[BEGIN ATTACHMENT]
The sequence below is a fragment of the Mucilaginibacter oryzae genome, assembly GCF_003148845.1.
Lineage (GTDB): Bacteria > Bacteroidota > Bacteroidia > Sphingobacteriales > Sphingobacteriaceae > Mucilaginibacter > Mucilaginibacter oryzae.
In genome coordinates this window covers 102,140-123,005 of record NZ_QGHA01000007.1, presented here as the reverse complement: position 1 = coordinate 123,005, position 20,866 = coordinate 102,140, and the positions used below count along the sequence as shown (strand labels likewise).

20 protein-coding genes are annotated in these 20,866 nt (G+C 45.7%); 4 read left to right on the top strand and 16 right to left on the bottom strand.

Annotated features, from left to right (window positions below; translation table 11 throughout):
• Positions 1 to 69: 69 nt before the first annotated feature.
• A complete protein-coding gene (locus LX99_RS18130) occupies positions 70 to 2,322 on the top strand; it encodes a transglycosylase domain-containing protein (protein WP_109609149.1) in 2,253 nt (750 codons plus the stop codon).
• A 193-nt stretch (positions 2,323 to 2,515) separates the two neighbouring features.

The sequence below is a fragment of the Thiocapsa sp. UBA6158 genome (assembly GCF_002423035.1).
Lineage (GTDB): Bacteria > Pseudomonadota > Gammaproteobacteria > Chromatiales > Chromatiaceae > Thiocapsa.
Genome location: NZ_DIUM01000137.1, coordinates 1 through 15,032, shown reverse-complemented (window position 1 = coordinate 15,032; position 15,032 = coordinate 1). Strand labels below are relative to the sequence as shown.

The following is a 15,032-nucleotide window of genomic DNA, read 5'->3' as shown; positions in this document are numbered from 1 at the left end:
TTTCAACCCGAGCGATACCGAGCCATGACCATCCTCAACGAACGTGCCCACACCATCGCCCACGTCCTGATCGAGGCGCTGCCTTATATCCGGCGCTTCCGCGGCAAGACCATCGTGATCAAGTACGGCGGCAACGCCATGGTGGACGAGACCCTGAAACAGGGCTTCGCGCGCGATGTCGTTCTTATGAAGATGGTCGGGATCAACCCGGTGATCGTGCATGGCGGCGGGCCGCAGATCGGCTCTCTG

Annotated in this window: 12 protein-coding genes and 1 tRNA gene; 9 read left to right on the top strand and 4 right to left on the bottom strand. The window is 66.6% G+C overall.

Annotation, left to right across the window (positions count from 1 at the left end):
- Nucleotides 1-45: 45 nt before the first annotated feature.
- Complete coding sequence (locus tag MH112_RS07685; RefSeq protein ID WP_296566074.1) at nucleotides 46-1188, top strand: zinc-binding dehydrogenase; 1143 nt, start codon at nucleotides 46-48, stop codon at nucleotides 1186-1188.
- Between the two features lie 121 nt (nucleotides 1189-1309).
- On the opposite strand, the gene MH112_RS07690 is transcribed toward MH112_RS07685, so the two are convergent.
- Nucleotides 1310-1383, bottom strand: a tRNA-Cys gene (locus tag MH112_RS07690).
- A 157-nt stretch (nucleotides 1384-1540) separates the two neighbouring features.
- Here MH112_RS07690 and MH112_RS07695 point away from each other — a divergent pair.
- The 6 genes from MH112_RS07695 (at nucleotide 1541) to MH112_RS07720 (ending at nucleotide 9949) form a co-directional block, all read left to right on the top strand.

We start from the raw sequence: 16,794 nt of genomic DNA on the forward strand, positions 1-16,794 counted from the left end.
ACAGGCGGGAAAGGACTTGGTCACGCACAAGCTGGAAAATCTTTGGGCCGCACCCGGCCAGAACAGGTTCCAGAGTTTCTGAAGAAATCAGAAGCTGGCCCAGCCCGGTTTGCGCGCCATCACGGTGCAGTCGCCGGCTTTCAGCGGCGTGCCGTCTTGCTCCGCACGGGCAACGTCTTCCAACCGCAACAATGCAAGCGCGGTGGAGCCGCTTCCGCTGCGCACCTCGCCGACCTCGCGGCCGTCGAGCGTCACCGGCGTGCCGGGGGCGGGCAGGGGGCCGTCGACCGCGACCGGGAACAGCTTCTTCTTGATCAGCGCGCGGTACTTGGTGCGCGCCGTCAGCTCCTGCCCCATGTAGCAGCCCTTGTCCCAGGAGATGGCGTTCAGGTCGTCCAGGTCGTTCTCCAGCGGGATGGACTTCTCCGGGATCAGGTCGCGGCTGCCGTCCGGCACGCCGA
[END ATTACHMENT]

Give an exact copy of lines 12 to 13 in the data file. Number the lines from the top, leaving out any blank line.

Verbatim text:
The following is a 15,032-nucleotide window of genomic DNA, read 5'->3' as shown; positions in this document are numbered from 1 at the left end:
TTTCAACCCGAGCGATACCGAGCCATGACCATCCTCAACGAACGTGCCCACACCATCGCCCACGTCCTGATCGAGGCGCTGCCTTATATCCGGCGCTTCCGCGGCAAGACCATCGTGATCAAGTACGGCGGCAACGCCATGGTGGACGAGACCCTGAAACAGGGCTTCGCGCGCGATGTCGTTCTTATGAAGATGGTCGGGATCAACCCGGTGATCGTGCATGGCGGCGGGCCGCAGATCGGCTCTCTG